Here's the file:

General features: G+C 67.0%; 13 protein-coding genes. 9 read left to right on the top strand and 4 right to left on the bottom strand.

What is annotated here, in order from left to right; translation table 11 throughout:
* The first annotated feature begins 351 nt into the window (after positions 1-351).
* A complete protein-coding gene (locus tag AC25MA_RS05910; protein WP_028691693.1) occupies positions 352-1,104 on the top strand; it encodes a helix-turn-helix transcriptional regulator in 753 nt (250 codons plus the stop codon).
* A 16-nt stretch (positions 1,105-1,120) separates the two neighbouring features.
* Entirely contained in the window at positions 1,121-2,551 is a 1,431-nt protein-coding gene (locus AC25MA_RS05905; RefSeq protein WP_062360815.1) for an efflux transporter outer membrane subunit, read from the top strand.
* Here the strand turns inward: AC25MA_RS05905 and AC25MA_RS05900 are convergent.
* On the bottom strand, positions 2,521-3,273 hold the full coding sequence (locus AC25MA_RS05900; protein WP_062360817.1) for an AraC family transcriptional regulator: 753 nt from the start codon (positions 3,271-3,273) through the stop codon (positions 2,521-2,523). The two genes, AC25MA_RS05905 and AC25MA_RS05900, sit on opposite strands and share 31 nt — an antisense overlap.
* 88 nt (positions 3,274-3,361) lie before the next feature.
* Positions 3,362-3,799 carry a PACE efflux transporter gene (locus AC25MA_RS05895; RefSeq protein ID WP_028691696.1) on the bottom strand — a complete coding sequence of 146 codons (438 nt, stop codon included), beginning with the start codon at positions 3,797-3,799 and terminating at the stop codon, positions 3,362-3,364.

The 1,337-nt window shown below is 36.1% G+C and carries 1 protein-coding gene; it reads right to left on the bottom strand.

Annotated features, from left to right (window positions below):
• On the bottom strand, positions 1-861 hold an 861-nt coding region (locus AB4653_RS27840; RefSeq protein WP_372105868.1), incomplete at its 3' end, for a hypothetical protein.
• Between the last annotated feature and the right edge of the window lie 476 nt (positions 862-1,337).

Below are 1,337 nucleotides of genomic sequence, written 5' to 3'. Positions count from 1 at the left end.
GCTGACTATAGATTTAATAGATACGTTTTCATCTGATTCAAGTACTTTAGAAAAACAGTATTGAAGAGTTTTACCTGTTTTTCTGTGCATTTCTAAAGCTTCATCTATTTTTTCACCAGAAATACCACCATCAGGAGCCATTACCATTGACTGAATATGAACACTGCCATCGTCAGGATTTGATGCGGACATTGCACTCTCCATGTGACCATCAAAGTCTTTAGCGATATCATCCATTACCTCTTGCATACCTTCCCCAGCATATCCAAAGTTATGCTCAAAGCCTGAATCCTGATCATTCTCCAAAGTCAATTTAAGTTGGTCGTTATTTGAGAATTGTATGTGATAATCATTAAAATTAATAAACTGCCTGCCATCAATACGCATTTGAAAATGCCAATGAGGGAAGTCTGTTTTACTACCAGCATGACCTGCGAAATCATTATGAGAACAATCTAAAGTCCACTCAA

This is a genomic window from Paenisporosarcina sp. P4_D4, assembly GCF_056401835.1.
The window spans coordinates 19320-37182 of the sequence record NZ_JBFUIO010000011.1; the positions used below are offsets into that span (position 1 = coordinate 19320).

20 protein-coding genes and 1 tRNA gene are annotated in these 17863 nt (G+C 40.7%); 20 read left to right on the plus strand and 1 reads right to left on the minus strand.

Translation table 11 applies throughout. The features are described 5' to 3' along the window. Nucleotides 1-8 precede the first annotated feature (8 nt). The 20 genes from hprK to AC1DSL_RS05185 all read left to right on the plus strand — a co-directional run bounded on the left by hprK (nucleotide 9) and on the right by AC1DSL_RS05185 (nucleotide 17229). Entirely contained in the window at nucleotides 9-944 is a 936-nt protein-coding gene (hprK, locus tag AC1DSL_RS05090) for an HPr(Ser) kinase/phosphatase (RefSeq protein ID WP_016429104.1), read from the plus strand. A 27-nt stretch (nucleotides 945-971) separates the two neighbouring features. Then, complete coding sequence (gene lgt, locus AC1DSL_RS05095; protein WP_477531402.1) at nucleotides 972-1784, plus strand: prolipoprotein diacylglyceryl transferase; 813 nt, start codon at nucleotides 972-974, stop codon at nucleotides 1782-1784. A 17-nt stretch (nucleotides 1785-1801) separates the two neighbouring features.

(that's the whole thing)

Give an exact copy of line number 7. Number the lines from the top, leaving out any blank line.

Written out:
* Here the strand turns inward: AC25MA_RS05905 and AC25MA_RS05900 are convergent.